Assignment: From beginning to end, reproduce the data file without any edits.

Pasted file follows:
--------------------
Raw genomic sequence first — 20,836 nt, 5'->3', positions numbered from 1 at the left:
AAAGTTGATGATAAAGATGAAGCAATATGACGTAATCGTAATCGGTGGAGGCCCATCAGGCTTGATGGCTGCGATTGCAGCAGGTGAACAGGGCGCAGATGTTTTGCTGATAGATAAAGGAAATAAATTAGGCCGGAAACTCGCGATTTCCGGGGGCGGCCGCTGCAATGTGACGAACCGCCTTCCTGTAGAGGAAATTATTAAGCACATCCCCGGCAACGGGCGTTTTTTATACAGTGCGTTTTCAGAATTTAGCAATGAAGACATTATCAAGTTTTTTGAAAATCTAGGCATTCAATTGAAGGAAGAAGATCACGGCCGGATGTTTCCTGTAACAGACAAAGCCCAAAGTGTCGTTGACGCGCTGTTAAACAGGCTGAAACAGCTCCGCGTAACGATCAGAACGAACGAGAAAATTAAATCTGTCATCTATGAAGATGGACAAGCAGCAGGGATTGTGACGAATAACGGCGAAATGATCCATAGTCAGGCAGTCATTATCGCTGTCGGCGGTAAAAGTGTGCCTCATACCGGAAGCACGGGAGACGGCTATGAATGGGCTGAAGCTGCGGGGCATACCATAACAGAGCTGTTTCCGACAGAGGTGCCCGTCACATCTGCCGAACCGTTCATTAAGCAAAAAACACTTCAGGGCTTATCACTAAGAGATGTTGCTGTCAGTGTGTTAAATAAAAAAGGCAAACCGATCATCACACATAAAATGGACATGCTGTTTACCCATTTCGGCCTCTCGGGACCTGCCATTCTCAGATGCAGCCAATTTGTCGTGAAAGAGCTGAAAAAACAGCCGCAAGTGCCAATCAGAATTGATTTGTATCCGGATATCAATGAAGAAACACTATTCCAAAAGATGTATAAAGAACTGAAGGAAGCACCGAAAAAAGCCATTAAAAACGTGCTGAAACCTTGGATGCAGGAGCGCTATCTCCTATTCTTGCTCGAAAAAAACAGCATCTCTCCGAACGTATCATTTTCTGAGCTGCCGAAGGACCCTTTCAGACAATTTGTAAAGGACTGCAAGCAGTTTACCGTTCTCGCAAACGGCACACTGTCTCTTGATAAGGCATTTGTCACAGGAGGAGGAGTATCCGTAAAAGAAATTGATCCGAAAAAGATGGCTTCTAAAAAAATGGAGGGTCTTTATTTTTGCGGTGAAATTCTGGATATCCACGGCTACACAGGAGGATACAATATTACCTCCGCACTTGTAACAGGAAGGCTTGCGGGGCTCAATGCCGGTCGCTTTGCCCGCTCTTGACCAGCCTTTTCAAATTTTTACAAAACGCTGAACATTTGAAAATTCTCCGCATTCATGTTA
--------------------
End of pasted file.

Raw genomic sequence first — 20,836 nt, 5'->3', positions numbered from 1 at the left:
AAAGTTGATGATAAAGATGAAGCAATATGACGTAATCGTAATCGGTGGAGGCCCATCAGGCTTGATGGCTGCGATTGCAGCAGGTGAACAGGGCGCAGATGTTTTGCTGATAGATAAAGGAAATAAATTAGGCCGGAAACTCGCGATTTCCGGGGGCGGCCGCTGCAATGTGACGAACCGCCTTCCTGTAGAGGAAATTATTAAGCACATCCCCGGCAACGGGCGTTTTTTATACAGTGCGTTTTCAGAATTTAGCAATGAAGACATTATCAAGTTTTTTGAAAATCTAGGCATTCAATTGAAGGAAGAAGATCACGGCCGGATGTTTCCTGTAACAGACAAAGCCCAAAGTGTCGTTGACGCGCTGTTAAACAGGCTGAAACAGCTCCGCGTAACGATCAGAACGAACGAGAAAATTAAATCTGTCATCTATGAAGATGGACAAGCAGCAGGGATTGTGACGAATAACGGCGAAATGATCCATAGTCAGGCAGTCATTATCGCTGTCGGCGGTAAAAGTGTGCCTCATACCGGAAGCACGGGAGACGGCTATGAATGGGCTGAAGCTGCGGGGCATACCATAACAGAGCTGTTTCCGACAGAGGTGCCCGTCACATCTGCCGAACCGTTCATTAAGCAAAAAACACTTCAGGGCTTATCACTAAGAGATGTTGCTGTCAGTGTGTTAAATAAAAAAGGCAAACCGATCATCACACATAAAATGGACATGCTGTTTACCCATTTCGGCCTCTCGGGACCTGCCATTCTCAGATGCAGCCAATTTGTCGTGAAAGAGCTGAAAAAACAGCCGCAAGTGCCAATCAGAATTGATTTGTATCCGGATATCAATGAAGAAACACTATTCCAAAAGATGTATAAAGAACTGAAGGAAGCACCGAAAAAAGCCATTAAAAACGTGCTGAAACCTTGGATGCAGGAGCGCTATCTCCTATTCTTGCTCGAAAAAAACAGCATCTCTCCGAACGTATCATTTTCTGAGCTGCCGAAGGACCCTTTCAGACAATTTGTAAAGGACTGCAAGCAGTTTACCGTTCTCGCAAACGGCACACTGTCTCTTGATAAGGCATTTGTCACAGGAGGAGGAGTATCCGTAAAAGAAATTGATCCGAAAAAGATGGCTTCTAAAAAAATGGAGGGTCTTTATTTTTGCGGTGAAATTCTGGATATCCACGGCTACACAGGAGGATACAATATTACCTCCGCACTTGTAACAGGAAGGCTTGCGGGGCTCAATGCCGGTCGCTTTGCCCGCTCTTGACCAGCCTTTTCAAATTTTTACAAAACGCTGAACATTTGAAAATTCTCCGCATTCATGTTA